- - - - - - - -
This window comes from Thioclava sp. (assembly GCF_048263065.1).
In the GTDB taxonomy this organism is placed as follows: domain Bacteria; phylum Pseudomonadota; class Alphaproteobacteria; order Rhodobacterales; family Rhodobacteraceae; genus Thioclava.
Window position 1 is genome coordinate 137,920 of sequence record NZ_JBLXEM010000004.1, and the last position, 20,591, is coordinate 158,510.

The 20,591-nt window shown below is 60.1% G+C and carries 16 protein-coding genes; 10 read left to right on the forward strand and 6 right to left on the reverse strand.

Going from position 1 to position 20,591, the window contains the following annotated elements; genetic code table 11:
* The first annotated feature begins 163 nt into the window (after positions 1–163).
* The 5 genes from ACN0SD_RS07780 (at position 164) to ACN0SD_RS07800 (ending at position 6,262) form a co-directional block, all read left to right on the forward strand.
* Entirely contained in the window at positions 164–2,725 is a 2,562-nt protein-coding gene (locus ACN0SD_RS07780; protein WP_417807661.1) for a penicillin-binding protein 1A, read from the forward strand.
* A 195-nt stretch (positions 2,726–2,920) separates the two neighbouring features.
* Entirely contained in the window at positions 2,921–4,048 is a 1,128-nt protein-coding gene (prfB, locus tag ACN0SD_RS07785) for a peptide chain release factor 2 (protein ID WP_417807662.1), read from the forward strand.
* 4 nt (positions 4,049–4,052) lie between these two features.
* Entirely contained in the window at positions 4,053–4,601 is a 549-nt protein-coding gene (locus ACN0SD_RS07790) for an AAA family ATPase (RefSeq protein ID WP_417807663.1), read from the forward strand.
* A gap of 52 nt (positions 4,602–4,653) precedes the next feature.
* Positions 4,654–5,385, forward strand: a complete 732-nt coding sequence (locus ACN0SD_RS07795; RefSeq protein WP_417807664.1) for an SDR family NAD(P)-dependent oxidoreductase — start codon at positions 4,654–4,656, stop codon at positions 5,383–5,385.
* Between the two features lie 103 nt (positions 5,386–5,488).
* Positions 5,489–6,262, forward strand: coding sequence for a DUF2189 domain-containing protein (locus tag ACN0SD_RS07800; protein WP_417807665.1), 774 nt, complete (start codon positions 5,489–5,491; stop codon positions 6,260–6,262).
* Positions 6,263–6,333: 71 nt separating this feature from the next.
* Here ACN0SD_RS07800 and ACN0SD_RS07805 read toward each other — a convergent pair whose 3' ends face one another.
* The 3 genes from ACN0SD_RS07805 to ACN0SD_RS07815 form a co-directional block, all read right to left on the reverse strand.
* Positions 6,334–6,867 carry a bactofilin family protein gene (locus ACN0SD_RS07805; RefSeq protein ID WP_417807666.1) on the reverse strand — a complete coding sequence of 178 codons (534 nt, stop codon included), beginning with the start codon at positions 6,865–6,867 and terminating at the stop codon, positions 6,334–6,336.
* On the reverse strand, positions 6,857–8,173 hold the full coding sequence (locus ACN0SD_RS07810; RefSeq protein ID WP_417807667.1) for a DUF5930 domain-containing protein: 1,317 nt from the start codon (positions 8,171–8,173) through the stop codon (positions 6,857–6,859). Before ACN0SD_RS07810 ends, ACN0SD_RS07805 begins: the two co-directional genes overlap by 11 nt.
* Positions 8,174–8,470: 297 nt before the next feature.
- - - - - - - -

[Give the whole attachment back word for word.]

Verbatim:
This window comes from Thioclava sp. (assembly GCF_048263065.1).
In the GTDB taxonomy this organism is placed as follows: domain Bacteria; phylum Pseudomonadota; class Alphaproteobacteria; order Rhodobacterales; family Rhodobacteraceae; genus Thioclava.
Window position 1 is genome coordinate 137,920 of sequence record NZ_JBLXEM010000004.1, and the last position, 20,591, is coordinate 158,510.

The 20,591-nt window shown below is 60.1% G+C and carries 16 protein-coding genes; 10 read left to right on the forward strand and 6 right to left on the reverse strand.

Going from position 1 to position 20,591, the window contains the following annotated elements; genetic code table 11:
* The first annotated feature begins 163 nt into the window (after positions 1–163).
* The 5 genes from ACN0SD_RS07780 (at position 164) to ACN0SD_RS07800 (ending at position 6,262) form a co-directional block, all read left to right on the forward strand.
* Entirely contained in the window at positions 164–2,725 is a 2,562-nt protein-coding gene (locus ACN0SD_RS07780; protein WP_417807661.1) for a penicillin-binding protein 1A, read from the forward strand.
* A 195-nt stretch (positions 2,726–2,920) separates the two neighbouring features.
* Entirely contained in the window at positions 2,921–4,048 is a 1,128-nt protein-coding gene (prfB, locus tag ACN0SD_RS07785) for a peptide chain release factor 2 (protein ID WP_417807662.1), read from the forward strand.
* 4 nt (positions 4,049–4,052) lie between these two features.
* Entirely contained in the window at positions 4,053–4,601 is a 549-nt protein-coding gene (locus ACN0SD_RS07790) for an AAA family ATPase (RefSeq protein ID WP_417807663.1), read from the forward strand.
* A gap of 52 nt (positions 4,602–4,653) precedes the next feature.
* Positions 4,654–5,385, forward strand: a complete 732-nt coding sequence (locus ACN0SD_RS07795; RefSeq protein WP_417807664.1) for an SDR family NAD(P)-dependent oxidoreductase — start codon at positions 4,654–4,656, stop codon at positions 5,383–5,385.
* Between the two features lie 103 nt (positions 5,386–5,488).
* Positions 5,489–6,262, forward strand: coding sequence for a DUF2189 domain-containing protein (locus tag ACN0SD_RS07800; protein WP_417807665.1), 774 nt, complete (start codon positions 5,489–5,491; stop codon positions 6,260–6,262).
* Positions 6,263–6,333: 71 nt separating this feature from the next.
* Here ACN0SD_RS07800 and ACN0SD_RS07805 read toward each other — a convergent pair whose 3' ends face one another.
* The 3 genes from ACN0SD_RS07805 to ACN0SD_RS07815 form a co-directional block, all read right to left on the reverse strand.
* Positions 6,334–6,867 carry a bactofilin family protein gene (locus ACN0SD_RS07805; RefSeq protein ID WP_417807666.1) on the reverse strand — a complete coding sequence of 178 codons (534 nt, stop codon included), beginning with the start codon at positions 6,865–6,867 and terminating at the stop codon, positions 6,334–6,336.
* On the reverse strand, positions 6,857–8,173 hold the full coding sequence (locus ACN0SD_RS07810; RefSeq protein ID WP_417807667.1) for a DUF5930 domain-containing protein: 1,317 nt from the start codon (positions 8,171–8,173) through the stop codon (positions 6,857–6,859). Before ACN0SD_RS07810 ends, ACN0SD_RS07805 begins: the two co-directional genes overlap by 11 nt.
* Positions 8,174–8,470: 297 nt before the next feature.